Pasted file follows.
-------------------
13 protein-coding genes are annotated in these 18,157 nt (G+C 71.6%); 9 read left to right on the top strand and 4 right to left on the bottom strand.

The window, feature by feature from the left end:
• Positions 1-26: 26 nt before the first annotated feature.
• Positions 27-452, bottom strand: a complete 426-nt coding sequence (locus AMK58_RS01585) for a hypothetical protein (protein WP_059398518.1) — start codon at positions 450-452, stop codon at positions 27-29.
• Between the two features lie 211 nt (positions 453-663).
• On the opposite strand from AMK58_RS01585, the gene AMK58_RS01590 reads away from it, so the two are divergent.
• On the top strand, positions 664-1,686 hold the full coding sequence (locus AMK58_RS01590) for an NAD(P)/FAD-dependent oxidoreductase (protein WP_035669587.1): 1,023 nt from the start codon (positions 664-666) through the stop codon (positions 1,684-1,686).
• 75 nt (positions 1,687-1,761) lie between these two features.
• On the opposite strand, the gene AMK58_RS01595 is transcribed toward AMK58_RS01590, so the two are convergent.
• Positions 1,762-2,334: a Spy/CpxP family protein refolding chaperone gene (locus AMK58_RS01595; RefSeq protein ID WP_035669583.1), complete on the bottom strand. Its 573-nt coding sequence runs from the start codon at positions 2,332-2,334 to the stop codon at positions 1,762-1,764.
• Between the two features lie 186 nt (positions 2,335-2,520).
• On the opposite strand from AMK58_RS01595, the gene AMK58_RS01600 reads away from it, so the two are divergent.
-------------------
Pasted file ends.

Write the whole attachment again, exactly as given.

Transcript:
13 protein-coding genes are annotated in these 18,157 nt (G+C 71.6%); 9 read left to right on the top strand and 4 right to left on the bottom strand.

The window, feature by feature from the left end:
• Positions 1-26: 26 nt before the first annotated feature.
• Positions 27-452, bottom strand: a complete 426-nt coding sequence (locus AMK58_RS01585) for a hypothetical protein (protein WP_059398518.1) — start codon at positions 450-452, stop codon at positions 27-29.
• Between the two features lie 211 nt (positions 453-663).
• On the opposite strand from AMK58_RS01585, the gene AMK58_RS01590 reads away from it, so the two are divergent.
• On the top strand, positions 664-1,686 hold the full coding sequence (locus AMK58_RS01590) for an NAD(P)/FAD-dependent oxidoreductase (protein WP_035669587.1): 1,023 nt from the start codon (positions 664-666) through the stop codon (positions 1,684-1,686).
• 75 nt (positions 1,687-1,761) lie between these two features.
• On the opposite strand, the gene AMK58_RS01595 is transcribed toward AMK58_RS01590, so the two are convergent.
• Positions 1,762-2,334: a Spy/CpxP family protein refolding chaperone gene (locus AMK58_RS01595; RefSeq protein ID WP_035669583.1), complete on the bottom strand. Its 573-nt coding sequence runs from the start codon at positions 2,332-2,334 to the stop codon at positions 1,762-1,764.
• Between the two features lie 186 nt (positions 2,335-2,520).
• On the opposite strand from AMK58_RS01595, the gene AMK58_RS01600 reads away from it, so the two are divergent.